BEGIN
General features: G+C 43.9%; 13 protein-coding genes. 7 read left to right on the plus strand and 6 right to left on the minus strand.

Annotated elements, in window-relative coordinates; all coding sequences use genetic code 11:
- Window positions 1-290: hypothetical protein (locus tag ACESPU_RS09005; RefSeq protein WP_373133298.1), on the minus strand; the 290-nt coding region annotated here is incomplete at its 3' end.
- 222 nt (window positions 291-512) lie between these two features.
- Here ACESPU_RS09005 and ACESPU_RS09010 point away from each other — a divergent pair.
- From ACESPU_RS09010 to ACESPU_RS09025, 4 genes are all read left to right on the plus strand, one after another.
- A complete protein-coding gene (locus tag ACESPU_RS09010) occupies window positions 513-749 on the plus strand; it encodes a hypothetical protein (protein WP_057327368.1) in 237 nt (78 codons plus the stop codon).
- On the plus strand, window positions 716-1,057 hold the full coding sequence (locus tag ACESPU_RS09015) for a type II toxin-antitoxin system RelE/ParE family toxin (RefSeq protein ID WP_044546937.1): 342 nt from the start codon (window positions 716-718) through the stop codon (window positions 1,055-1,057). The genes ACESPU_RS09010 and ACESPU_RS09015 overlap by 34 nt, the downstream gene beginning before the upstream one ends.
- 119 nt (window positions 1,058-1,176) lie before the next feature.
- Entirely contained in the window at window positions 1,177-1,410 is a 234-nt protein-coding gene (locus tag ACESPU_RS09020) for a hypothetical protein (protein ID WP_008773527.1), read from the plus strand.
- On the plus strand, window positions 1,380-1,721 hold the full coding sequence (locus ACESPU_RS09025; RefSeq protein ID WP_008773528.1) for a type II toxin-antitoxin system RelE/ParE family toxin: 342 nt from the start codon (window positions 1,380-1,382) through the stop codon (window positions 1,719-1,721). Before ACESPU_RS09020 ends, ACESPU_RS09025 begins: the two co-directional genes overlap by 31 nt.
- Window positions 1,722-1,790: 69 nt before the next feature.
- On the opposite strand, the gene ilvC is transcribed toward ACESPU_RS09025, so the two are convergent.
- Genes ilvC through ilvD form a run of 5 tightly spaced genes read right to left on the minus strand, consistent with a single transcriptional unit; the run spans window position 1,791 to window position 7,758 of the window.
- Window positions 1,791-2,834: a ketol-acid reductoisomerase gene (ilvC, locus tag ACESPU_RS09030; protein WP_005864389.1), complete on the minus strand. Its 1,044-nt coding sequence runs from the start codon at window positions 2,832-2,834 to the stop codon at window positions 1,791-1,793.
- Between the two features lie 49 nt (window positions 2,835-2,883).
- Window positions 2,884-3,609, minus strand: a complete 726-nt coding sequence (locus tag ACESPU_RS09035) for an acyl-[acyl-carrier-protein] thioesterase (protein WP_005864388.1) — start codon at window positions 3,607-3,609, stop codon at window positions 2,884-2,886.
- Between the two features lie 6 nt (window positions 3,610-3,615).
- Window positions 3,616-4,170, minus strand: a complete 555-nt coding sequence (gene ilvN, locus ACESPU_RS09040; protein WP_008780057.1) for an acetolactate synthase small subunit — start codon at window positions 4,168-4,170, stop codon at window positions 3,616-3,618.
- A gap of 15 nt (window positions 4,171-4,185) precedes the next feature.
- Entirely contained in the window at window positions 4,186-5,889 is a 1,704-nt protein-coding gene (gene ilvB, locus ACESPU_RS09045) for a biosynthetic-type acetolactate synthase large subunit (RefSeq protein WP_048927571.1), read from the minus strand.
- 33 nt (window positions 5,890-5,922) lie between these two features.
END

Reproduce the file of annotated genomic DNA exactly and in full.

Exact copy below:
General features: G+C 43.9%; 13 protein-coding genes. 7 read left to right on the plus strand and 6 right to left on the minus strand.

Annotated elements, in window-relative coordinates; all coding sequences use genetic code 11:
- Window positions 1-290: hypothetical protein (locus tag ACESPU_RS09005; RefSeq protein WP_373133298.1), on the minus strand; the 290-nt coding region annotated here is incomplete at its 3' end.
- 222 nt (window positions 291-512) lie between these two features.
- Here ACESPU_RS09005 and ACESPU_RS09010 point away from each other — a divergent pair.
- From ACESPU_RS09010 to ACESPU_RS09025, 4 genes are all read left to right on the plus strand, one after another.
- A complete protein-coding gene (locus tag ACESPU_RS09010) occupies window positions 513-749 on the plus strand; it encodes a hypothetical protein (protein WP_057327368.1) in 237 nt (78 codons plus the stop codon).
- On the plus strand, window positions 716-1,057 hold the full coding sequence (locus tag ACESPU_RS09015) for a type II toxin-antitoxin system RelE/ParE family toxin (RefSeq protein ID WP_044546937.1): 342 nt from the start codon (window positions 716-718) through the stop codon (window positions 1,055-1,057). The genes ACESPU_RS09010 and ACESPU_RS09015 overlap by 34 nt, the downstream gene beginning before the upstream one ends.
- 119 nt (window positions 1,058-1,176) lie before the next feature.
- Entirely contained in the window at window positions 1,177-1,410 is a 234-nt protein-coding gene (locus tag ACESPU_RS09020) for a hypothetical protein (protein ID WP_008773527.1), read from the plus strand.
- On the plus strand, window positions 1,380-1,721 hold the full coding sequence (locus ACESPU_RS09025; RefSeq protein ID WP_008773528.1) for a type II toxin-antitoxin system RelE/ParE family toxin: 342 nt from the start codon (window positions 1,380-1,382) through the stop codon (window positions 1,719-1,721). Before ACESPU_RS09020 ends, ACESPU_RS09025 begins: the two co-directional genes overlap by 31 nt.
- Window positions 1,722-1,790: 69 nt before the next feature.
- On the opposite strand, the gene ilvC is transcribed toward ACESPU_RS09025, so the two are convergent.
- Genes ilvC through ilvD form a run of 5 tightly spaced genes read right to left on the minus strand, consistent with a single transcriptional unit; the run spans window position 1,791 to window position 7,758 of the window.
- Window positions 1,791-2,834: a ketol-acid reductoisomerase gene (ilvC, locus tag ACESPU_RS09030; protein WP_005864389.1), complete on the minus strand. Its 1,044-nt coding sequence runs from the start codon at window positions 2,832-2,834 to the stop codon at window positions 1,791-1,793.
- Between the two features lie 49 nt (window positions 2,835-2,883).
- Window positions 2,884-3,609, minus strand: a complete 726-nt coding sequence (locus tag ACESPU_RS09035) for an acyl-[acyl-carrier-protein] thioesterase (protein WP_005864388.1) — start codon at window positions 3,607-3,609, stop codon at window positions 2,884-2,886.
- Between the two features lie 6 nt (window positions 3,610-3,615).
- Window positions 3,616-4,170, minus strand: a complete 555-nt coding sequence (gene ilvN, locus ACESPU_RS09040; protein WP_008780057.1) for an acetolactate synthase small subunit — start codon at window positions 4,168-4,170, stop codon at window positions 3,616-3,618.
- A gap of 15 nt (window positions 4,171-4,185) precedes the next feature.
- Entirely contained in the window at window positions 4,186-5,889 is a 1,704-nt protein-coding gene (gene ilvB, locus ACESPU_RS09045) for a biosynthetic-type acetolactate synthase large subunit (RefSeq protein WP_048927571.1), read from the minus strand.
- 33 nt (window positions 5,890-5,922) lie between these two features.